Many archers in adventure stories and comic books use arrows with unusual heads. These include the standard explosive and grappling hook arrows, and the not-so-standard boxing glove arrow, Greek fire arrow, handcuffs arrow, and the ever popular atomic warhead arrow. While real archers generally have to make do with target and field heads, Louisiana-based archery company Rac-Em-Bac is now providing some spirited alternates.
A hunting arrow shot by an archer will on average have a kinetic energy about equal to that of the lowest energy .22 short cartridge and momentum about three times that of the .22 short. Still, some bow hunters might want a bit more bang in their quiver when up against an animal as tenacious and well-armed as a New Mexico javalina (collared peccary) or the latest costumed criminals. For these folks, and others simply interested in unusual archery ammunition, Rac-Em-Bac of Southwest Louisiana offers three rather atypical arrowheads.
The first, and arguably the strangest, are the Preloaded Scent Arrowheads (PSA), which serve to set the scene for the hunt. They come in ten scents, some of which are far less pleasant than others, and disperse their scent in a three to five foot (1 to 1.5 m) area centered on their impact site. The object is to place a scent that will attract game, or at least be sufficiently interesting to make game animals stop and sniff, so that the hunter can shoot at a stationary target.
By dispensing the scent via arrow, there are no traces of human scent leading into the scented area. I'm sure that an enterprising urban crimefighter could adapt these to contain Russian knock-out gas, but I suspect that the smell of rutting bears would be sufficient for most uses.
The second is the Bow Shot, a preloaded arrowhead quite similar in design to the PSAs, but containing #7 steel shot instead of scent. There is no powder charge to propel the shot so relies on the kinetic energy of the arrow to dispel the shot. The overall effect is rather like a Glaser Safety Slug, a prime self-defense handgun round which releases a cargo of #6 or #12 birdshot (#12 is half the size of #7) when it hits a resilient target.
However the Glaser releases its shot at perhaps 900 ft/s (275 m/s), many times faster than shot would be released from an arrowhead. This brings the #7 shot into the realm of truly tiny energy (about 1/1,000 of a .22 short bullet, which limits its use to hunting small game and vermin.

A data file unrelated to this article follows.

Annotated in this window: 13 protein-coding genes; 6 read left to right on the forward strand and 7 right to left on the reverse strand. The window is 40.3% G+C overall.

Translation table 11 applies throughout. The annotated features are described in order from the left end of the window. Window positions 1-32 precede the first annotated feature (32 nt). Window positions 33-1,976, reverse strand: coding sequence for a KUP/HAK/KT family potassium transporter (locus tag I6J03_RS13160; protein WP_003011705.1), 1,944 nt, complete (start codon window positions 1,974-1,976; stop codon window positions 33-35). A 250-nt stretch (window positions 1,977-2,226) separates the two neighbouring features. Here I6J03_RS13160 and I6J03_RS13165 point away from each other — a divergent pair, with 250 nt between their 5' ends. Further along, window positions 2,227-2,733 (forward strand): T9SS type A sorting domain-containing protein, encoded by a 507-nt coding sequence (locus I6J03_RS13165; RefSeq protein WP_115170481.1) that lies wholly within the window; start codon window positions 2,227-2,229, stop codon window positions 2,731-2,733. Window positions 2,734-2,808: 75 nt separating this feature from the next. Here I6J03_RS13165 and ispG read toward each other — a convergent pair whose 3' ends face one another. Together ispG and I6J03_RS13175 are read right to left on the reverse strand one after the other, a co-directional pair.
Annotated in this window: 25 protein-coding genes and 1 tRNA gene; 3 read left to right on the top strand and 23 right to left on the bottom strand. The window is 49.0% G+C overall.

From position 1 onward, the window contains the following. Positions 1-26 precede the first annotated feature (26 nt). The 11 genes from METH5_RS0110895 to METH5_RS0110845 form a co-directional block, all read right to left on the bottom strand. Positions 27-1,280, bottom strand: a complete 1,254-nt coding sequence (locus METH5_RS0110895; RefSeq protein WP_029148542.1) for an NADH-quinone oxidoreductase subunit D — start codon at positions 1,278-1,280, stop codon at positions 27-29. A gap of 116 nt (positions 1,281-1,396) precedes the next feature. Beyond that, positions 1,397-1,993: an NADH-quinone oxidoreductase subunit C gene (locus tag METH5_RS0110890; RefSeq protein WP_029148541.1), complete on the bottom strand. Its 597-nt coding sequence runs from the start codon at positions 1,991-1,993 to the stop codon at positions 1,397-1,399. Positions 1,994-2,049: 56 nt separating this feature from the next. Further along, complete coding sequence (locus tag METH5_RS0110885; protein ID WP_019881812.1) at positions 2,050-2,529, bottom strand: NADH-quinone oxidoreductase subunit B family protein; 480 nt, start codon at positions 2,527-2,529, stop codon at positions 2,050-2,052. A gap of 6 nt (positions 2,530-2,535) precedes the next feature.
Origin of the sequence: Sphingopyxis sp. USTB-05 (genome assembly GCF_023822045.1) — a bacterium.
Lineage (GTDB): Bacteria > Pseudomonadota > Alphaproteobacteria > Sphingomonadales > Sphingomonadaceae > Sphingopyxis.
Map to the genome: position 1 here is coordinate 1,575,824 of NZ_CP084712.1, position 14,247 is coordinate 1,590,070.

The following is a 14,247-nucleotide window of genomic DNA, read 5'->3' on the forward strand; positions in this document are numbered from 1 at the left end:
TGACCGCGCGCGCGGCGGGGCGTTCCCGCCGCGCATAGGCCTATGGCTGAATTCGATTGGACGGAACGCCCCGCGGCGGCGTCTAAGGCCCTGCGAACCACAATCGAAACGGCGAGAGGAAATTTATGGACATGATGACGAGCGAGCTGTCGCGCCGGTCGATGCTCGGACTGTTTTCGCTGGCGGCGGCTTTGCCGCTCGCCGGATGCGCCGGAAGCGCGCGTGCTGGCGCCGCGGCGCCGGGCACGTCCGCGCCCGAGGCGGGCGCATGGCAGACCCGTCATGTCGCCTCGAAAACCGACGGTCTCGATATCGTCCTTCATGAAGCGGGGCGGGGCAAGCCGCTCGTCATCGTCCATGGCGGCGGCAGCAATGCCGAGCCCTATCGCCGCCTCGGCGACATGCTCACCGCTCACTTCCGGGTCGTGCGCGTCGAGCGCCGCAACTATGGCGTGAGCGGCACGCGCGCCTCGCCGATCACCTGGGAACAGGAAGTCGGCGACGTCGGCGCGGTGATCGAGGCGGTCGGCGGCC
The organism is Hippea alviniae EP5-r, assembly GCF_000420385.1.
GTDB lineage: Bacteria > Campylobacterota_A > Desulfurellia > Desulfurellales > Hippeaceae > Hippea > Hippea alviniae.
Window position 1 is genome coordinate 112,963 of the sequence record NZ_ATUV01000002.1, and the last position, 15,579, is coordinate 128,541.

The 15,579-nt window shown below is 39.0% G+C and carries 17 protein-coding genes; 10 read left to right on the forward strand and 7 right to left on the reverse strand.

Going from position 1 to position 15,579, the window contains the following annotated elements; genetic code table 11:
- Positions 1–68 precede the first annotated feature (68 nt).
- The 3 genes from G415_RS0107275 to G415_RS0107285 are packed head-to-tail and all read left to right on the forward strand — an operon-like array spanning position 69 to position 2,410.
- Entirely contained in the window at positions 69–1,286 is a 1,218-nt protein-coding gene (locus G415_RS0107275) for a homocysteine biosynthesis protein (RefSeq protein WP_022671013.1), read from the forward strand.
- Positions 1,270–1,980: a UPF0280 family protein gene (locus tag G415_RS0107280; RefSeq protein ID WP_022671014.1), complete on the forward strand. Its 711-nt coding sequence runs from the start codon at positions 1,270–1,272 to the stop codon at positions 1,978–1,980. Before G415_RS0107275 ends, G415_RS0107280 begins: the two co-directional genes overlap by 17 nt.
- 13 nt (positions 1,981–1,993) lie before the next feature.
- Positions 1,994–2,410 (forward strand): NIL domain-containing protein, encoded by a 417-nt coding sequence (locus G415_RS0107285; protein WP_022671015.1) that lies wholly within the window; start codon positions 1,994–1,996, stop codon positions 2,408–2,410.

Finally, we reach the powerhouse of the Rac-Em-Bac offerings, the Bow Mag. The concept here is that you attach a hollow plastic arrowhead (the Bow Mag) to your arrow after inserting a .38 special or .357 Magnum handgun cartridge. The Bow Mag has certain similarities to the 3D-printed Liberator, as the construction is all plastic save for a metallic firing pin. The other distinction is that the Bow Mag is not intended to survive even a single shot.
It may reasonably be asked what difference exists between launching an arrow tipped with a Bow Mag, and launching an arrow tipped with a powerhead? A powerhead is a specialized firearm that is used for underwater protection and hunting. It consists of a short tube, within which is chambered a round of firearm ammo together with a firing pin. The firing pin may be spring-loaded so that the powerhead fires when it gently touches the target, or may be inertia-fired, which requires a stronger contact.
To this casual viewer, there is no difference whatsoever between the Bow Mag and a spearfishing powerhead when both are attached to an arrow. Powerheads are more expensive, as they are usually made of stainless steel, which also allows them to be reused. They also have a safety, which seems a good idea.
The Bow Mag has only an inertial safety of sorts, which is strong enough that the Bow Mag often fails to fire when it impacts a target, as can seen in this video. In both cases, the added killing power is provided more by injection of the propulsive gases from the fired cartridge into the prey than by the bullet, which will be moving very slowly indeed in the absence of a barrel.
There are some potential legal issues, particularly with the Bow Mag. While most oddly garbed crusaders tend not to sweat the small things, the US laws about weapon restrictions for hunting are different in each of the 50 states, and often vary for localities within a state. Rac-Em-Bac states in their FAQ section that, "It is important to check with your local or state game warden before hunting with the Bow-Mag, although it is legal to hunt certain types animals, such as wild hogs, coyotes or other nuisance animals."
There are other potential issues, as powerheads are considered firearms if not permanently attached to a speargun shaft. As with all unusual weapons, the purchaser should do their homework before parting with their cash.
In the end, do the Rac-Em-Bac arrowheads make hunting easier or the kills more humane? Time may tell, but I can't make a forecast. Reports will come in as serious hunters try out these devices, but I am most interested in hearing the exciting tales of those who bravely wear the heroic unitard.